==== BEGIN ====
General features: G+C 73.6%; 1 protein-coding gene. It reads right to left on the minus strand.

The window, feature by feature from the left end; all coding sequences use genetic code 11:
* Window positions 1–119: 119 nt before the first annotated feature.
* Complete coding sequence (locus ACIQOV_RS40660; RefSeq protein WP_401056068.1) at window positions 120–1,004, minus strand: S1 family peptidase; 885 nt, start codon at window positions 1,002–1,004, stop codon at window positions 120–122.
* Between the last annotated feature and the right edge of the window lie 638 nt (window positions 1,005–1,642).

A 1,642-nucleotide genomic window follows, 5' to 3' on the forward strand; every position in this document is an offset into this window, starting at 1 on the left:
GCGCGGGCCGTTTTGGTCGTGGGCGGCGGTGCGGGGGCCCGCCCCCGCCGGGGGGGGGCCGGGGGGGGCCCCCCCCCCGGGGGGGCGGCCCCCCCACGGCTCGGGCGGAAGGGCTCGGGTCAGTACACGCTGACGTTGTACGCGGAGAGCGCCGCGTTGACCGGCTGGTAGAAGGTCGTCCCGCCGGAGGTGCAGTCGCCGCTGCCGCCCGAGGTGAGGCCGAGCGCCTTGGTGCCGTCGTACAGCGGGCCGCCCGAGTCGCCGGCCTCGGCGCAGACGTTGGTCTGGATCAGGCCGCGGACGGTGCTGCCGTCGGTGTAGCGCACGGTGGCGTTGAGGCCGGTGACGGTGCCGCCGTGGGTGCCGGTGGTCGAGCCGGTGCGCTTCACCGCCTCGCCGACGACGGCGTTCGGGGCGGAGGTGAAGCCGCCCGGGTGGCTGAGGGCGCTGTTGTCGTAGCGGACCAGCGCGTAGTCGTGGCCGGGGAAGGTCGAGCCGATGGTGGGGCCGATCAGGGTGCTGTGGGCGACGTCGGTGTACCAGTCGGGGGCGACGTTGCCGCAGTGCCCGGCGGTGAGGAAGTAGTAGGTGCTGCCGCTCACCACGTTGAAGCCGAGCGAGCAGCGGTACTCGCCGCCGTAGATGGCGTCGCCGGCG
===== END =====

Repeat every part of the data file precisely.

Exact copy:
General features: G+C 73.6%; 1 protein-coding gene. It reads right to left on the minus strand.

The window, feature by feature from the left end; all coding sequences use genetic code 11:
* Window positions 1–119: 119 nt before the first annotated feature.
* Complete coding sequence (locus ACIQOV_RS40660; RefSeq protein WP_401056068.1) at window positions 120–1,004, minus strand: S1 family peptidase; 885 nt, start codon at window positions 1,002–1,004, stop codon at window positions 120–122.
* Between the last annotated feature and the right edge of the window lie 638 nt (window positions 1,005–1,642).

A 1,642-nucleotide genomic window follows, 5' to 3' on the forward strand; every position in this document is an offset into this window, starting at 1 on the left:
GCGCGGGCCGTTTTGGTCGTGGGCGGCGGTGCGGGGGCCCGCCCCCGCCGGGGGGGGGCCGGGGGGGGCCCCCCCCCCGGGGGGGCGGCCCCCCCACGGCTCGGGCGGAAGGGCTCGGGTCAGTACACGCTGACGTTGTACGCGGAGAGCGCCGCGTTGACCGGCTGGTAGAAGGTCGTCCCGCCGGAGGTGCAGTCGCCGCTGCCGCCCGAGGTGAGGCCGAGCGCCTTGGTGCCGTCGTACAGCGGGCCGCCCGAGTCGCCGGCCTCGGCGCAGACGTTGGTCTGGATCAGGCCGCGGACGGTGCTGCCGTCGGTGTAGCGCACGGTGGCGTTGAGGCCGGTGACGGTGCCGCCGTGGGTGCCGGTGGTCGAGCCGGTGCGCTTCACCGCCTCGCCGACGACGGCGTTCGGGGCGGAGGTGAAGCCGCCCGGGTGGCTGAGGGCGCTGTTGTCGTAGCGGACCAGCGCGTAGTCGTGGCCGGGGAAGGTCGAGCCGATGGTGGGGCCGATCAGGGTGCTGTGGGCGACGTCGGTGTACCAGTCGGGGGCGACGTTGCCGCAGTGCCCGGCGGTGAGGAAGTAGTAGGTGCTGCCGCTCACCACGTTGAAGCCGAGCGAGCAGCGGTACTCGCCGCCGTAGATGGCGTCGCCGGCG